Cold Mountain (1997)
National Book Award Winners (1997)
The basic setup of this much praised surprise bestseller is reminiscent of Tim O'Brien's excellent Vietnam novel, Going After Cacciato, but in this case unleavened by humor. Inman is a wounded Confederate soldier who decides he's had enough of the war, so he walks home to Cold Mountain to be reunited with his theoretical love, Ada Monroe. His journey takes him through the war ravaged South, where he meets a variety of characters. Meanwhile, Ada's father has died and the servants have taken off, leaving this product of gentile Charleston society to tend a farm, a duty for which she is ill-equipped. But with the help of Ruby, a tough local girl, she adjusts and makes a go of it.
The story is told in language and a style which seems to consciously invoke both Faulkner (see Orrin's review) and Cormac McCarthy (see Orrin's review) and it tells the same type of Southern Gothic tale, that strange admixture of romance and violence. Some of the descriptions are quite beautiful and the narrative flow is sometimes captivating. But overall, this is a really hard book to enjoy. First, the general pace of the story is positively glacial and little happens of any real moment along the way. Second, the storytelling is so dour and fatalistic, so unrelieved by joy, that it's a relentlessly depressing reading experience. Third, the characters are pretty wooden; unless you are captivated by their desire for one another, there just isn't much reason to care what happens to them. Finally, the very premise of the book is so odd as to make us root against Inman and Ada.
I mean think about it, Frazier's basically anti-War message seems to imply that the Civil War was itself simply wrong:
Ada asked him if he had ever seen the great celebrated
warriors. The allegedly godlike Lee, grim
Inman had seen them all except Pelham, but he told
Ada he had nothing to say about them, neither
First of all, to call men like Lee and Longstreet--and by implication, Lincoln, Grant and Sherman--despots, really goes beyond the Pale. It is possible to take a pacifist position without besmirching the honor of some of the finest men this nation has ever produced. Second, is he suggesting that we would have been better off if the South had maintained slavery? Okay maybe he just means that only the South was wrong to fight to keep it. But the imagery he uses also suggests that Inman is fleeing from the mechanized, industrial future in general, merely epitomized by the Northern war machine:
During his first weeks in the hospital, he had been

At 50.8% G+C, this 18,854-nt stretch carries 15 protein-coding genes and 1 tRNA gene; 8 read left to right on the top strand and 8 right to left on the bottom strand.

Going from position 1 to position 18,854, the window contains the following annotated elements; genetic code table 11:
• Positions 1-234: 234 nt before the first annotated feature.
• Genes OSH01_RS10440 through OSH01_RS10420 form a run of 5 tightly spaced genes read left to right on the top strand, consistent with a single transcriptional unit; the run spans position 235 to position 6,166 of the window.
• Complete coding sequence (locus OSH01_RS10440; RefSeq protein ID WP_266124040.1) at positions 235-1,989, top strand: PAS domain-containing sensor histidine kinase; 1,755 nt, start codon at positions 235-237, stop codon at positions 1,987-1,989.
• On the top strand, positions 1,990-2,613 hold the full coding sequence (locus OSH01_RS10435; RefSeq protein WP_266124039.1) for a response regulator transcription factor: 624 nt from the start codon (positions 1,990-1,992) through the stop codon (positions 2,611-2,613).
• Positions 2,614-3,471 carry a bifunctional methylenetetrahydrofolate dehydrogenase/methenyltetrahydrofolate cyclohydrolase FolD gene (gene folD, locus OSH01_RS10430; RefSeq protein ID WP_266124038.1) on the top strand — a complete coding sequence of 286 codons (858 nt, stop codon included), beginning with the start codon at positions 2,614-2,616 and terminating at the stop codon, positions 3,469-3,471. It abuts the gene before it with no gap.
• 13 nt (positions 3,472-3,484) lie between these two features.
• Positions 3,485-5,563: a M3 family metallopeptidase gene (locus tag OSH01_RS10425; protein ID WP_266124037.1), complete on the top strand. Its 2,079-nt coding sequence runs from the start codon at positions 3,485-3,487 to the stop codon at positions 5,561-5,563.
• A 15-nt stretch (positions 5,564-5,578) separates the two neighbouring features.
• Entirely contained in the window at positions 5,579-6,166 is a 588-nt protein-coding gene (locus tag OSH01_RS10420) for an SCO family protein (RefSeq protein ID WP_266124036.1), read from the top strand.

hardly able to move his head, and all that kept
Some may find this retrograde yearning charming, but it has been the source of many of the South's problems. For roughly a hundred years the region remained trapped in amber, incapable of even acknowledging that the war was over, the blacks free and the industrial age a reality. Likewise, Ada and her developing relationship with the land convey an essentially pastoral message. The book is so profoundly nostalgic and backward looking that it inevitably seems to favor the Ante-Bellum South. It's not merely conservative, it's positively reactionary and aren't we all tired by now of these elegiac Southern novels?
The critics maintain that the action of the novel is the movement of Inman and Ada toward one another and away from loneliness, but heck they never really knew each other terribly well before the War, so they are both in love more with the idea of each other than with the reality. And Ada's increasing independence is supposed to be the other main development, but all she really does is learn to cook and farm. Folks have been doing that for thousands of years; it just doesn't seem like much progress to me. She's really not much different than Scarlett O'Hara in that regard. In fact, in it's own way, the book just isn't that different from Gone With the Wind--well, except that it takes itself much more seriously and it's much less fun.
[N.B.--One of my goals on this website is to try to identify and develop some of the general themes of Western Literature. One of the most distinctive plotlines I've discussed is that of the young male escaping from restrictive society and making a dash for freedom ("lighting out for the territories" in Huck Finn's words). We've seen it in everything from Huckleberry Finn to One Flew Over the Cuckoo's Nest and Cool Hand Luke. Chuck asked if I thought Cold Mountain fit this pattern because Inman flees from the War. In fact, his action is virtually the opposite of the broader trend. He flees from the masculine conflict that will settle issues of freedom (the North fought to free the slaves, the South to be free of Northern dictates) and returns to maternal society, longing for an even further return to the restrictive ante-bellum South.]